Maybe it was the centenary and all the remembrance services, but for the last few years I’ve had the First World War on my mind—not every waking moment, you understand, or my brain would be dribbling out through my ears by now, but enough that I’ve ended up with three short stories in anthologies.
And, of course, because I write science fiction and fantasy (mostly) there’s a SFF element to all three stories.
My grandfather, Tommy Bennett (left), fought in the conflict, a volunteer in 1914, he went all the way to Pontefract from Mapplewell (a small Yorkshire pit village) to join the King’s Own Yorkshire Light Infantry. KOYLI. He survived the battle of the Somme, which was not one engagement but a series which lasted for months. The first day was the worst for casualties. It was the bloodiest day in the history of the British Army, and one of the most infamous days of World War One. Gran’pa was wounded at Passchendaele in 1917, sent back home to be treated in a series of hospitals with half his calf shot away. He had not been discharged from hospital, so was still officially a serving soldier (a lance corporal by that time) when peace was declared on the eleventh day of the eleventh month of 1918. After a year in various hospitals he returned home to the coalface and spent the next forty years digging up coal, but at least no one was shooting at him. He got married, had a daughter (my mum) and lived into his eighties.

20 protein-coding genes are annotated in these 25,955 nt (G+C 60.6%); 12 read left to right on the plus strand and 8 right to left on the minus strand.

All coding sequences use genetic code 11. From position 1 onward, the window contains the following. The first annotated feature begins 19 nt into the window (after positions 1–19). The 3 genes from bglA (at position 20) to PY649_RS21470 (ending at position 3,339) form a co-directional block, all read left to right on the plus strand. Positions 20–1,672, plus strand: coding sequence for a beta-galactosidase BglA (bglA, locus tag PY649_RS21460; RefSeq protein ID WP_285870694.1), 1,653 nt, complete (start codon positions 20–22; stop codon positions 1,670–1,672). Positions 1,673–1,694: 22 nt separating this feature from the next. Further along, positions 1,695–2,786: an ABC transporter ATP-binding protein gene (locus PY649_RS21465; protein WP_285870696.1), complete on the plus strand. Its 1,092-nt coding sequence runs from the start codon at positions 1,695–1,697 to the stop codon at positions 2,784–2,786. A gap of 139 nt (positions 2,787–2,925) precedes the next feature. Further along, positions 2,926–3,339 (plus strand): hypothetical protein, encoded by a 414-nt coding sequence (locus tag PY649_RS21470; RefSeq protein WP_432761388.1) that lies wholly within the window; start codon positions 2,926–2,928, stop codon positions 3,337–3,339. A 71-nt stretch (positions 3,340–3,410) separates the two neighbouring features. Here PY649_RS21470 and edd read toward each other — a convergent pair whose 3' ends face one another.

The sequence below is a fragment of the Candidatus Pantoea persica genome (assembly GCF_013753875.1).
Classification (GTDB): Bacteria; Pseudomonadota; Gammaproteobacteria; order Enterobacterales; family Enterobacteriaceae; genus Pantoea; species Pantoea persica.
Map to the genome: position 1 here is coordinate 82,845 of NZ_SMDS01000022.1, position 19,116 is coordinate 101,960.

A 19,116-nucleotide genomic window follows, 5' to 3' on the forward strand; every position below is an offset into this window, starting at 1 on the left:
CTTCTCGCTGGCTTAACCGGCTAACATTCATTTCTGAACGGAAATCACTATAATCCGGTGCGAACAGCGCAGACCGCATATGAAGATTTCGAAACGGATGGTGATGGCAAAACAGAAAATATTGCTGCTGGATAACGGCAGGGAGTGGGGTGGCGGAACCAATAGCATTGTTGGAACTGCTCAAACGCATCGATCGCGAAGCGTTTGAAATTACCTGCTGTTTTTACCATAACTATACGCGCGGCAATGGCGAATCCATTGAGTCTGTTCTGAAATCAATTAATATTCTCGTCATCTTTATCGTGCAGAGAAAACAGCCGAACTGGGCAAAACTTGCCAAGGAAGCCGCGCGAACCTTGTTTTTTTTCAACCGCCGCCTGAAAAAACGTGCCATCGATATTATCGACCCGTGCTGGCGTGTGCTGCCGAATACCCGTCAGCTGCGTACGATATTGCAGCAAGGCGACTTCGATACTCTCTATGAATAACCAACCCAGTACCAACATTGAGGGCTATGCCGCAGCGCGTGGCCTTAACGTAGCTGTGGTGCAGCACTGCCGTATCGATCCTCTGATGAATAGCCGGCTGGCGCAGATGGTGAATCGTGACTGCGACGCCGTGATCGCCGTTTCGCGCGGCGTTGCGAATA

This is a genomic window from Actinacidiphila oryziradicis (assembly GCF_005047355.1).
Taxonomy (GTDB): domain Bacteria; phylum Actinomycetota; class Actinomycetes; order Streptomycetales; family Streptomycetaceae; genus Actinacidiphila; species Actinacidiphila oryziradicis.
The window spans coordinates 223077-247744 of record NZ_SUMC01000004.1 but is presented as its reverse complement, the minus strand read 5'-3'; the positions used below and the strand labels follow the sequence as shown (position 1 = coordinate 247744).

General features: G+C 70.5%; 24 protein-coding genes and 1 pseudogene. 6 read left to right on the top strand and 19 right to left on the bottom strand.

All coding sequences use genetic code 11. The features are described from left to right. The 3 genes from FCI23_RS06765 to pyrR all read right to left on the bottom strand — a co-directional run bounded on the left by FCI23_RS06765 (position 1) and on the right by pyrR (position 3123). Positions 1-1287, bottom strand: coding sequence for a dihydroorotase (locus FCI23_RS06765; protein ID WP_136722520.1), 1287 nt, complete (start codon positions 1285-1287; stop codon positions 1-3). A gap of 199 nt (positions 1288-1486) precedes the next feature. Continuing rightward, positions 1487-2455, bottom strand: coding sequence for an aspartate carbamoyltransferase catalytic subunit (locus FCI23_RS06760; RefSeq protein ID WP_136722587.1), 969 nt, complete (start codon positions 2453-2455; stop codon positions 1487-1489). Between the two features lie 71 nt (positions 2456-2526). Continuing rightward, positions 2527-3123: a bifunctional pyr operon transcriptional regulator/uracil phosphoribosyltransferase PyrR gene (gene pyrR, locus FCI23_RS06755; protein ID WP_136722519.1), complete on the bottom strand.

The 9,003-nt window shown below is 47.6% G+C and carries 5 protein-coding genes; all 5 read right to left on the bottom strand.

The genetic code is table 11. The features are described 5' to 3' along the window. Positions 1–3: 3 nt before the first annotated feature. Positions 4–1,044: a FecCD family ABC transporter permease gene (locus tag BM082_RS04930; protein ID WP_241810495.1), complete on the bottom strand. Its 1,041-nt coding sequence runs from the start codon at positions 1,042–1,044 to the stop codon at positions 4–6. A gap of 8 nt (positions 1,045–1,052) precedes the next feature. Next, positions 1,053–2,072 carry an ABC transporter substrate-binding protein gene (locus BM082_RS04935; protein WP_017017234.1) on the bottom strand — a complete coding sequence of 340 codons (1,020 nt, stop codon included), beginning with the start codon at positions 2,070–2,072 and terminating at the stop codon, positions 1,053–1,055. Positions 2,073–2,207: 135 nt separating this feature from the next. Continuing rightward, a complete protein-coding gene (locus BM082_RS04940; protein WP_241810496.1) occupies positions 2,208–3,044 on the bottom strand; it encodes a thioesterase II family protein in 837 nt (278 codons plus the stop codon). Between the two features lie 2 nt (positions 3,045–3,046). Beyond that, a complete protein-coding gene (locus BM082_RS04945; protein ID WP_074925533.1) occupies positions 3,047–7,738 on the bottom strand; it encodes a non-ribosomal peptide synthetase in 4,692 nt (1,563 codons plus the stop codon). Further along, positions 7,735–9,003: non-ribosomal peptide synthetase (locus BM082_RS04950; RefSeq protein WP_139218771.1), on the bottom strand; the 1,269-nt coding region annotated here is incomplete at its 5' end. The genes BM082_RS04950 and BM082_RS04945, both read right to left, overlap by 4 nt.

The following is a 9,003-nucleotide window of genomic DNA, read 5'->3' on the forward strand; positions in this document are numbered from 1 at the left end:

The anthology stories form a trilogy of sorts, linked to real people, real places and real events, however tenuously.
The Horse Head Violin
Published in the anthology Children of a Different Sky, edited by Alma Alexander
This anthology was a fundraiser for refugees, so the stories had to be relevant. Today’s refugee problems are horrendous. Everyone knows about Syria etc., but how many people recall the Belgian refugees of the First World War. Two hundred and fifty thousand Belgian refugees came to Britain during the war. The biggest influx of refugees in British history began on 14th October 2014, just days after Germany invaded Belgium. Following the fall of Antwerp, 16,000 refugees arrived in Folkestone in a single day, 14th October 1914, and we took them in. Let me say that again: we took them in! They were the first, so many arriving at once that they slept on the beaches and in community halls, anywhere they could lay their heads until they could be dispersed inland. Those who read Poirot might recall that he was a famous (fictional) Belgian refugee. My story follows a fictional brother and sister, sent to Leeds. They are welcomed and helped by a young woman who is the secretary of Dorothy Una Ratcliffe – a real person, the youngest ever lady mayoress of Leeds in 1913/14—who wrote (in her memoir Lady of a Million Daffodils) about the day she headed the committee of local ladies welcoming the first train of Belgian refugees. They settled here for four years, but within a year of the armistice they were gone. They didn’t always have a choice, their employment contracts in Britain were terminated to make way for returning soldiers, and the government offered them free one-way passage, but only for a limited period. They were pushed out of the country so quickly that they left little legacy.